As you mention it, can you tell us a bit about the record label?

Mona Musique is a project that has been in my head for a while and I have only just started to find some free time to make it happen. I have been curating music for a while and receive a lot of good stuff, so setting up a label was the logical step forward. I wanted to link it to my party Mona, and the idea is for tracks to be designed for the party, incorporating and appealing to its different aspects: the dresscodes, the thrill of the dancefloor, the mixed crowd and the creativity of the dancers. The first release is out now and I am working on the next set. I have come to realise how hard it is to maintain a consistent level of releases and a steady work rate, so hats off to all the longstanding independent labels!

What can we expect from your set at Superstore?

I haven’t played in London for over ten years so I’m quite excited about the idea of coming over, and thank you very much for the invitation. I never really prepare my sets that much, I throw into my box a good mix of classics and recent records that I’m feeling, and everything comes together on the spot depending on the vibe, how people feel and how they react to what I’m playing, so I can’t really say much more in advance.

I must say I like it when people come to dance with an enthusiastic and open mindset, and that they don’t take things too seriously, it doesn’t matter if you don’t know who is making the music, fun always comes first for me. I try to keep this in my own mind myself when I play, so if you see me dancing then it’s a good sign!

Finally, can you think of a track that would fit the tropical and hedonistic aesthetic of SWEAT?

This traditional Gwoka drum track from Guadeloupe in the French Antilles and released on London based label, Sofrito, is fast becoming a Mona classic. It’s a super DJ tool sitting well between any genres and putting dancers into a trance. The kind of track that lets your body take control.

I bought that record when it was released a few months back but never got to play it in a club. If you do play it on the 19th, you can be sure I’ll be dancing on my ass off!

Catch Nick V at Sweat Dance Party this Friday 19 May from 9pm-3am at Dalston Superstore!



By Pavliné

With a series of flamboyant and hedonistic parties, SWEAT offered the kind of escapism you really needed during 2016. For its first edition at Dalston Superstore, the crew decided to look back at its origins and bring their favourite acts from Berlin (where the party was born under the name Restless). Along with Tim Vita, we are happy to welcome for the first time in the laser pit one of Berlin’s best selector: Akirahawks!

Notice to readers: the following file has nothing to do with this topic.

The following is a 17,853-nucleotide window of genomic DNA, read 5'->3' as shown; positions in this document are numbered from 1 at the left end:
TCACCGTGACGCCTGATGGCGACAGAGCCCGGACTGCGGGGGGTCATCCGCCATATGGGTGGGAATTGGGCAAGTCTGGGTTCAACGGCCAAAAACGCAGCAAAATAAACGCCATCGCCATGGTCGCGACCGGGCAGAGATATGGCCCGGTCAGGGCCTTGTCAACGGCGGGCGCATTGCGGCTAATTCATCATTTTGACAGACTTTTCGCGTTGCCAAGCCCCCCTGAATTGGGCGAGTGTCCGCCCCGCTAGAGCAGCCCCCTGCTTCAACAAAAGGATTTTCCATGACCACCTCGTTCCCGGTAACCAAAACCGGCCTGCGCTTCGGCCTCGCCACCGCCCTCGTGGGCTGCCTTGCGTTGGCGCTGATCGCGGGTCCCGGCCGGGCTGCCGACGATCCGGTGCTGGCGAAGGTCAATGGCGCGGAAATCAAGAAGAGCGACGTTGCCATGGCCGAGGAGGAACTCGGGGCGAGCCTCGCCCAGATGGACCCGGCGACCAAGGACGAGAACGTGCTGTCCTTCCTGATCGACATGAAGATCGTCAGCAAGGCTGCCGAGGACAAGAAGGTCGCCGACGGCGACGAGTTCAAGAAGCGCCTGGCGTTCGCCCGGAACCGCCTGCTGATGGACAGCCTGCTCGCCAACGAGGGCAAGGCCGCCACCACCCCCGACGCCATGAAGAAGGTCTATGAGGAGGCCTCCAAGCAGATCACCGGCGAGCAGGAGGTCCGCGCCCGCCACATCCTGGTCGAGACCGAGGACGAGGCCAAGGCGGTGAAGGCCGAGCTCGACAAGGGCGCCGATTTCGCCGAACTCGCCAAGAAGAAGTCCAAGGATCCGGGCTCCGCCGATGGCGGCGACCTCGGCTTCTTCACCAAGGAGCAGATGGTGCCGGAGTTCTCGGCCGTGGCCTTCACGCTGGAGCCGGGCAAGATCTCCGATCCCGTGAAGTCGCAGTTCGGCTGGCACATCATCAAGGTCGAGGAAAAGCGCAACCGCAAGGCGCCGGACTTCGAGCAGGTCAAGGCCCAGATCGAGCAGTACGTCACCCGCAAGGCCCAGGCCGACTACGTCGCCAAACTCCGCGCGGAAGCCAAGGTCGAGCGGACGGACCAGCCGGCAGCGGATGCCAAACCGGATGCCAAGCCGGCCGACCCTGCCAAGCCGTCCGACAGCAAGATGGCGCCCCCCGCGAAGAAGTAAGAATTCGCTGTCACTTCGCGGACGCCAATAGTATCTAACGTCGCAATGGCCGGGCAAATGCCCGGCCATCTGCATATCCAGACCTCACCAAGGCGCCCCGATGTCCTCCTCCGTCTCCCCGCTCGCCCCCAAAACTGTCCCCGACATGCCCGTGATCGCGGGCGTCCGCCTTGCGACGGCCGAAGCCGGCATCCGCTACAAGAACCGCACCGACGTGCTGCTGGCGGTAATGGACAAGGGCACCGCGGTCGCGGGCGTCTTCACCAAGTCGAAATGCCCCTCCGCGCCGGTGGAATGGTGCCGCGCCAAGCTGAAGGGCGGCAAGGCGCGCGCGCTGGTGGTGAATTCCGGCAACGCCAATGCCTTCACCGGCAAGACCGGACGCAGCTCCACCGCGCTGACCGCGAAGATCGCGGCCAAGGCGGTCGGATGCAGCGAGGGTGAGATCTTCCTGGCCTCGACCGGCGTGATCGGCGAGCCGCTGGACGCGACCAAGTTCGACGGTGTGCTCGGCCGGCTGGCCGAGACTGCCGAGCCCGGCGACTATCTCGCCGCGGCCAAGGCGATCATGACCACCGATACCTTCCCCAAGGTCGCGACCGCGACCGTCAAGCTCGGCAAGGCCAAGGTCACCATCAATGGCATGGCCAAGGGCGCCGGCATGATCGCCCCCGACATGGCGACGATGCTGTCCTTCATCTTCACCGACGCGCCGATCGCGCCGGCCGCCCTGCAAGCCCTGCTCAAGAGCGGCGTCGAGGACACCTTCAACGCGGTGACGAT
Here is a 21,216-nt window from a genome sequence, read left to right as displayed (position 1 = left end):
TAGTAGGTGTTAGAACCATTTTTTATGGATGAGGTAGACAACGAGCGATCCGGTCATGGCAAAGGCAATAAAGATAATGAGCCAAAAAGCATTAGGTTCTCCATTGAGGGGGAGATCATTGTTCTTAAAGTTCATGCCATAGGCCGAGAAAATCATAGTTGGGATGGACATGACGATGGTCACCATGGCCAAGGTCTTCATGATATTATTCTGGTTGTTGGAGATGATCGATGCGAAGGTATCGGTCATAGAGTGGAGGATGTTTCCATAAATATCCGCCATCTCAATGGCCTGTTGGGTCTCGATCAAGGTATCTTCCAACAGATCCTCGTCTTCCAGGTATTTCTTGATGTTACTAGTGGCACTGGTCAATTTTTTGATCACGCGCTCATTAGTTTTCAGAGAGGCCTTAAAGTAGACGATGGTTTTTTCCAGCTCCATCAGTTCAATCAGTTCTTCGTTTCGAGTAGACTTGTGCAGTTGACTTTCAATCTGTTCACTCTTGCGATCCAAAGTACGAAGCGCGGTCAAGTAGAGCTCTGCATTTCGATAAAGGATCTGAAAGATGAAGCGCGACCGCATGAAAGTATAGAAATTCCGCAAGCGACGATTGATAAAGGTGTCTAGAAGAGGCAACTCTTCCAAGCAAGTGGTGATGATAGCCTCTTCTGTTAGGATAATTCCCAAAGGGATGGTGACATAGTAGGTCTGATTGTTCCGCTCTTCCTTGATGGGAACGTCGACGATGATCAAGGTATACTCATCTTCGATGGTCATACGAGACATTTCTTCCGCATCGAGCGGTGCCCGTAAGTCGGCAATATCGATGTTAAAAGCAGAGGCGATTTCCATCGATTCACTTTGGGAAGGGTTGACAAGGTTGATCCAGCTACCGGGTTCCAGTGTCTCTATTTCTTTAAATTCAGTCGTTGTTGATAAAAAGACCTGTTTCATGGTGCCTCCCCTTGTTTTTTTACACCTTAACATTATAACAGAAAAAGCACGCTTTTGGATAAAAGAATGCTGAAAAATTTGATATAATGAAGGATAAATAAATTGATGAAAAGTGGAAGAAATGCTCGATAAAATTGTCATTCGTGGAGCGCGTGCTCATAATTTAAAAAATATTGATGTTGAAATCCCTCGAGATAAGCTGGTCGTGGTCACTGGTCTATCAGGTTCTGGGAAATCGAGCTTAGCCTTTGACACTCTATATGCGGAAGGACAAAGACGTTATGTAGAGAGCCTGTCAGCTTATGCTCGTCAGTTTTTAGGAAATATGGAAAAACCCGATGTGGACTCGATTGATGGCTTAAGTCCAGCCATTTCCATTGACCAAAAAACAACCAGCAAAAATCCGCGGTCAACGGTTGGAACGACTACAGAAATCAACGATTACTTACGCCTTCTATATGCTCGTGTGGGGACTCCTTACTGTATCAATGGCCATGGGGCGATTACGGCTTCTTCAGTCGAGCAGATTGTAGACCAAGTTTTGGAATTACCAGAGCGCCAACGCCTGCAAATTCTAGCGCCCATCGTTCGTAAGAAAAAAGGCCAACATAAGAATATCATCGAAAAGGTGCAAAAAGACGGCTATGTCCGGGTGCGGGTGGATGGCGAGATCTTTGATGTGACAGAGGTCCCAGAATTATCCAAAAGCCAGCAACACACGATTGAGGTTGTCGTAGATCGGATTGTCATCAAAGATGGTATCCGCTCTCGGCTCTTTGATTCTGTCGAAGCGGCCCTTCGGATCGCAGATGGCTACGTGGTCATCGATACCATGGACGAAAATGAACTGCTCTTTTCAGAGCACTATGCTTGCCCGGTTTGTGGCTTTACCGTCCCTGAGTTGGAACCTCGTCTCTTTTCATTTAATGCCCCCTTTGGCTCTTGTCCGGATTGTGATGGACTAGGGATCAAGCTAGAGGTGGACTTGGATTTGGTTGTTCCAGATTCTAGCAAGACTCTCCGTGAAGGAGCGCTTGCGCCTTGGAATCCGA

Hey Akira, I’ve danced to your music countless of times at the infamous Homopatik but also other great clubs in Berlin. But for those who don’t know you can you tell us a bit about you and your DJ career?

My name is Akirahawks. I’ve been living and DJing in Berlin for about ten years.

Tell us a bit about ://about blank and Buttons, the new party you’re a resident at?

Yes, Buttons is a new adventure. It’s also at ://about blank and I’m a resident there. We’re very excited to keep on pushing boundaries in the Berlin house music scene.

I believe I read somewhere you started your DJ career after you found some abandoned records in your building? Is that true or just to add to the legend?

Haha, it’s true. I found 20 – 30 records of cheap disco maxi, 90’s hip house and hits compilations in my first flat in Berlin. I knew a little bit of electronic music history and theory through my group of friends. So I gave it a shot and starting practising with these records. I then started to buy records and little by little acquired the collection I have today.

Which specific record do you think would make people want to start a career as a DJ?

In my case, this would be Gaznevada – I.C. Love Affair that Larry Heard played under his Mr. Fingers moniker but I believe most people become DJs because of a shared love for electronic music with their group of friends.

You also produce music – can you tell us a bit about that?

Shingo Suwa and myself run a label named House Mannequin. We also have another project called Love Comedy. We’ll release a record this year.

What can we expect from your set at Superstore?

Something fun and slightly ridiculous!

Finally, can you think of a track that would fit the tropical and hedonistic aesthetic of SWEAT?

Claudja Barry – (Boogie Woogie) Dancin’ Shoes

Catch Akirahawks at Sweat on Friday 3 March from 9pm-3am at Dalston Superstore!